In Bhedabheda, the primary existence of the world is accepted to be real and there is no difficulty about this. But the relation of the world with Brahman is said to be Achintya or unthinkable, so the reference here is to a secondary or more external aspect of the world. In all versions of Vishista Advaita in fact, this may be said to be true in that having described both as equally real, the relation of the world with Brahman cannot be exactly described. Chaitanya emphasized this aspect to accentuate the Supremeness of God as someone whom we cannot understand, otherwise describing humans as nondifferent in Bhedabheda may give rise to the idea that God is within touching distance (as in the Vishistadvaita of Ramanua).

In Advaita, the question of the relation between the world and Brahman does not arise as the existence of the world itself is denied, and hence the secondary question does not arise.


The primary exponent of Shudhadvaita is Vallabhacharya.

Shudhadvaita means pure monism (pure=shudh).

In Shudhadvaita, as in Vishista Advaita, the world is taken to have a real existence, as also Brahman. But it is said that there is no change of Brahman into the world, the world exists as it were as an aspect of Brahman without undergoing any change, it is a part of Brahman. We may consider it like two sides of a coin, with Brahman as one side and the world as another side. There is no change, the world is a part of the coin that is Brahman. Hence this is called ‘Shudh Advaita’ because it is said that there is only one and there is no change. Vallabha declares that it is a purer form of Monism than even the Advaita of Sankaracharya, because there Brahman is said to manifest the relatively real world through its power of Maya but here even Maya is denied and there is no change.

However, we see that though Shudhadvaita calls itself monism, it recognizes the presence of both, the world and Brahman, as being equally real. Hence there are two realities. Hence, even if we say that it is a part of Brahman, the world does exist as a different reality from Brahman, the other side of the coin as it were. So it is actually a branch of Vishista Advaita, in that it recognizes both the world and Brahman as being two equally real existences, though it emphasizes the non-difference more by saying that the world is an inseparable, unchanged aspect of Brahman. Thus it tends more towards pure Advaita than the Vishista Advaita of Ramanuja.


All these philosophies differ in the way they define the relation of the world and Brahman. The world here means two aspects, the material non-living world and our souls or individual consciousnesses.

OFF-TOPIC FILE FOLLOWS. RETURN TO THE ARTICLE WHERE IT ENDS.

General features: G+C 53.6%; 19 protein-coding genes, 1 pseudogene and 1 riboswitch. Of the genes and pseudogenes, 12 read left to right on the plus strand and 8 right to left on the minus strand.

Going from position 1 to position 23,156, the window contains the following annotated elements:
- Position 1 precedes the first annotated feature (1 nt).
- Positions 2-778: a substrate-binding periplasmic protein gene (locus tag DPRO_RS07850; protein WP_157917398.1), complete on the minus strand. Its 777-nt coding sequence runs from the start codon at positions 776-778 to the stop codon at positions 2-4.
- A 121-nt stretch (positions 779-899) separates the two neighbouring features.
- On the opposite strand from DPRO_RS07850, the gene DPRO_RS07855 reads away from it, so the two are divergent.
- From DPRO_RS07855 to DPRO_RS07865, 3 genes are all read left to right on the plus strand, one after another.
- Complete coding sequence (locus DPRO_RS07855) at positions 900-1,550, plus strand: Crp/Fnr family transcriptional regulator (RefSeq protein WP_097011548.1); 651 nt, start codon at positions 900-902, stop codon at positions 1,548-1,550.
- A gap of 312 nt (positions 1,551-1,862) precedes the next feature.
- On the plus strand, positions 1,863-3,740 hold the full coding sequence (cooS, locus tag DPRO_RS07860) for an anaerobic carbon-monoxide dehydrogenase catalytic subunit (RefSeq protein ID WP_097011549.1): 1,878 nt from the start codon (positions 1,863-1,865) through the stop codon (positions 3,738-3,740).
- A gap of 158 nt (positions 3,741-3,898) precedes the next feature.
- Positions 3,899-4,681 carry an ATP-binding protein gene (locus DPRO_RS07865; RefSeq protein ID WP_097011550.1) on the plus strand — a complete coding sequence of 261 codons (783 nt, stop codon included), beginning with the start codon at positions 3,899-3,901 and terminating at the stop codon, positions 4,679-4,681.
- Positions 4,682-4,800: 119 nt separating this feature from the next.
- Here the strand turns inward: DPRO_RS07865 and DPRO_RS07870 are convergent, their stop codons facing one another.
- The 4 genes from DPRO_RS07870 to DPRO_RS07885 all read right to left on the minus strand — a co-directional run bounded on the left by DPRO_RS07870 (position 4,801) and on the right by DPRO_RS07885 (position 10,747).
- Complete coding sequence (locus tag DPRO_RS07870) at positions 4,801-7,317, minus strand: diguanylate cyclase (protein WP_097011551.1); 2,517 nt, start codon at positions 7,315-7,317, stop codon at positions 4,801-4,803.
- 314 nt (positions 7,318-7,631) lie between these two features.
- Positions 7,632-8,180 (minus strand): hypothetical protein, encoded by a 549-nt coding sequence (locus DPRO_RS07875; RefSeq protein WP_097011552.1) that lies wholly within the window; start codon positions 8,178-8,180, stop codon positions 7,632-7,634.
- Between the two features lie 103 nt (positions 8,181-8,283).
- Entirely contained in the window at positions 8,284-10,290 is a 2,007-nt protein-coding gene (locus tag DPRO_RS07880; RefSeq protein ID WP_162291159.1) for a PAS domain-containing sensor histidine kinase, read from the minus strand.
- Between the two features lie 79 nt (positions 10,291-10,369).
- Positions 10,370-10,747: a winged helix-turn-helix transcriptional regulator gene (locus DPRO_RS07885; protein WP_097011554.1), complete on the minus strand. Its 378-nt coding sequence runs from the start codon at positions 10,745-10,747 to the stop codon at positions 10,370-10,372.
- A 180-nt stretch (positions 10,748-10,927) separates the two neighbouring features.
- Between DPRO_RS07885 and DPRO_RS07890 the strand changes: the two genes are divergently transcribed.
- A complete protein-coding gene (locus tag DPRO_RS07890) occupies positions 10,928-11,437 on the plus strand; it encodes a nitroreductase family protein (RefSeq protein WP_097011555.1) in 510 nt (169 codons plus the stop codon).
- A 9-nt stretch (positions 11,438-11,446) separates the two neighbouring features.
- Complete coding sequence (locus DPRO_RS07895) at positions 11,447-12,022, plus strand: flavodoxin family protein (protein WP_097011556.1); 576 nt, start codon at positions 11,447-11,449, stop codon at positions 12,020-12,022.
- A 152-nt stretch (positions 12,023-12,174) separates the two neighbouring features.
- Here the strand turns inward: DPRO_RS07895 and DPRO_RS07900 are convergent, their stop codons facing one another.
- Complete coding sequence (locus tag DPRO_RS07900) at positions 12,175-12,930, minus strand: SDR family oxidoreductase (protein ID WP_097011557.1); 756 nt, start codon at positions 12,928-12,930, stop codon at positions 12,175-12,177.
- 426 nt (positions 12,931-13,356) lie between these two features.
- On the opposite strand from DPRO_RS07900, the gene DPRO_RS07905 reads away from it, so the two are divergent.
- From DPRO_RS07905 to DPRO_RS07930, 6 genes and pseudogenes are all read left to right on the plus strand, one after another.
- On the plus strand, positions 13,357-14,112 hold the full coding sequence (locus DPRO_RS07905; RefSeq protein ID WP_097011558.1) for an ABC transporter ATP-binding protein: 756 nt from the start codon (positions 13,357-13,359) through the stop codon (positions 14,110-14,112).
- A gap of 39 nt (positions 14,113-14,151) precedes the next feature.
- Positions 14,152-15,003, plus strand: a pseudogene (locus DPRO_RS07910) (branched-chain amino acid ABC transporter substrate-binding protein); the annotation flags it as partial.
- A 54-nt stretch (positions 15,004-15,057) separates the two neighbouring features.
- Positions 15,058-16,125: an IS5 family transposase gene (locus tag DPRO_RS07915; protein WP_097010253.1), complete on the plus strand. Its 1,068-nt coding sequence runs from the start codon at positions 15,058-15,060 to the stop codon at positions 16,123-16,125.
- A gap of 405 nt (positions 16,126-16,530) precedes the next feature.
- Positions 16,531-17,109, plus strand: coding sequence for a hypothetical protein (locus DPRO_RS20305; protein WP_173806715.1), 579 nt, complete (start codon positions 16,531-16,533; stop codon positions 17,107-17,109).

The relation of the non-living world to Brahman is interesting as philosophical speculation, but it is the relation of the souls which is most important to us because it is this that causes a difference in our practice.

In Dualism, our soul, that is, our consciousness, is something which is eternally and absolutely separate from Brahman. In Qualified Monism, our consciousness exists as separate from Brahman but it has Brahman at its root, and so we are nearer and within ‘touching’ distance of Brahman, we can experience ourselves as part of Brahman. In Advaita Vedanta, our consciousness is not real, it is a virtual shadow and we are actually Brahman, our consciousness is a delusion and once we can break out of this delusion we see that our true identity is Brahman itself.

Depending on this definition of the relation of our consciousness to Brahman, the different philosophies have their own goals and uses. None of these can be said to be higher or lower, they are different because they are suited for different temperaments.

The goal of religion is to lead us to the higher truth, defined as Brahman in the Vedantas. That which leads us to this goal in the fastest manner possible is the best religion. So depending on our temperament, the Dvaita may be the best philosophy or Advaita; that philosophy which works best for us is the supreme philosophy for us.

For those who wish to worship the Lord in the position of a servant and master, who wish to repose their full faith in God and give all responsibility to Him and live only as His dasa, the Dvaita is the best path.

For those who wish to feel nearer to him, ‘taste’ the Lord as a sugar candy, and wish to touch Him within their hearts, the path of Qualified Monism is the best.

But for those who seek the supreme Truth, who want to become one with the Truth itself, Advaita Vedanta is the highest path.

The path of Advaita Vedanta has always been accepted as the most intellectual path. Its logic is superior to the other paths. But this does not mean that it is the best path for religious experience. It is also universally accepted that the Dualistic path, the path of Bhakti, and Qualified Monism, are far more easier and lead us much faster to the goal of mystical Oneness with Brahman. Advaita Vedanta is a much more rigorous and hard path. For the present age of Kali Yuga in fact, the recommended path is that of Dvaita. But for those who seek to obtain their spiritual goals through the path of reason and logic, Advaita Vedanta will always stand out as the highest path.